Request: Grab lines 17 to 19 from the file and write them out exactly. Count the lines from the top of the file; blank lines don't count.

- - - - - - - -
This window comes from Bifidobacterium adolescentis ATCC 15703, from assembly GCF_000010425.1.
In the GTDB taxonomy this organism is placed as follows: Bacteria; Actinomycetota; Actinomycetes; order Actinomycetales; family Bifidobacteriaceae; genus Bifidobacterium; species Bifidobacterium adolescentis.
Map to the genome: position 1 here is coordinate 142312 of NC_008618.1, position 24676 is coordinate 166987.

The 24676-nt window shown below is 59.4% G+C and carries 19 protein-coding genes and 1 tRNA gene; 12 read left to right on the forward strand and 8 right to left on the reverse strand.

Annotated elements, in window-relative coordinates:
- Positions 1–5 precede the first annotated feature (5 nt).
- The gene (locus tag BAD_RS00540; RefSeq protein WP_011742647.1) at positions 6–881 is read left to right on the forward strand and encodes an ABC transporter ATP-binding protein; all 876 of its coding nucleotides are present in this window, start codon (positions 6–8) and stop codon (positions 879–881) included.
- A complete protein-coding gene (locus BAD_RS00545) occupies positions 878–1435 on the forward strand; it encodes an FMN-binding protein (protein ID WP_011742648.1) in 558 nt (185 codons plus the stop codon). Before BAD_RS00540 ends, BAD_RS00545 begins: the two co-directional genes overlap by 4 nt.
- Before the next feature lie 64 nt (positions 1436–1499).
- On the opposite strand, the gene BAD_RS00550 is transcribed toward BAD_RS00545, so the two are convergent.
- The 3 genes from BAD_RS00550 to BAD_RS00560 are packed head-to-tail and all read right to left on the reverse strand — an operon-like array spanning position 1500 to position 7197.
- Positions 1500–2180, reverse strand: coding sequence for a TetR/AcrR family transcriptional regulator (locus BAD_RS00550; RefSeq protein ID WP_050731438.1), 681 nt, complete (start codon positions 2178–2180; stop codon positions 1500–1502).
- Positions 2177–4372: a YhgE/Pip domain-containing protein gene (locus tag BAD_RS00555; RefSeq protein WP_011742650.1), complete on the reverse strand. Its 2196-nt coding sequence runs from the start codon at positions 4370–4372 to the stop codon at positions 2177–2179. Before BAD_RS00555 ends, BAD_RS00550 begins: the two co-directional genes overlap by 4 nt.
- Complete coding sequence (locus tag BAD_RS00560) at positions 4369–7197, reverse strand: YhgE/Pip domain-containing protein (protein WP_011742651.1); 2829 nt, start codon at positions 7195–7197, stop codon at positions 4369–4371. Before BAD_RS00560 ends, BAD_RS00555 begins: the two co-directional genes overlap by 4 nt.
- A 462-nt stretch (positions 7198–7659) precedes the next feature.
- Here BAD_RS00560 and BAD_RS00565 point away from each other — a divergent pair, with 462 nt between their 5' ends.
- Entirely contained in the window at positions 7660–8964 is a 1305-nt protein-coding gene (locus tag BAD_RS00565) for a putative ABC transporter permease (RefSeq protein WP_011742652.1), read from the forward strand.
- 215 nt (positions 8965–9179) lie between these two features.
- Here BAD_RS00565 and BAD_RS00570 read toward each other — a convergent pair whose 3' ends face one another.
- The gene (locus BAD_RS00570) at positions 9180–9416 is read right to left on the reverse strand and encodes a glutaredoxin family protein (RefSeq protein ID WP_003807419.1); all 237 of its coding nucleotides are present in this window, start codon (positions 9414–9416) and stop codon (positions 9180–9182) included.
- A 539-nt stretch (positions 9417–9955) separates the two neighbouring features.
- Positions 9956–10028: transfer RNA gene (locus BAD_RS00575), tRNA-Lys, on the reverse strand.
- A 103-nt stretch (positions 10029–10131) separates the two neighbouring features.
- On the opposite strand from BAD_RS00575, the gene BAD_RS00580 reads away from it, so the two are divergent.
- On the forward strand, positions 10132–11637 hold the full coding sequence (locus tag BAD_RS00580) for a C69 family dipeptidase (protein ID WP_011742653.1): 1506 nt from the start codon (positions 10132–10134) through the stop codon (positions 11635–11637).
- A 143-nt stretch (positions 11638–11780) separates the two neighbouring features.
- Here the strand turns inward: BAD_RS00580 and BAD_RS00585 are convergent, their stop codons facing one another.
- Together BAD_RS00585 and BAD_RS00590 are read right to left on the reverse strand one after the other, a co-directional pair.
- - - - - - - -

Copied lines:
- Entirely contained in the window at positions 7660–8964 is a 1305-nt protein-coding gene (locus tag BAD_RS00565) for a putative ABC transporter permease (RefSeq protein WP_011742652.1), read from the forward strand.
- 215 nt (positions 8965–9179) lie between these two features.
- Here BAD_RS00565 and BAD_RS00570 read toward each other — a convergent pair whose 3' ends face one another.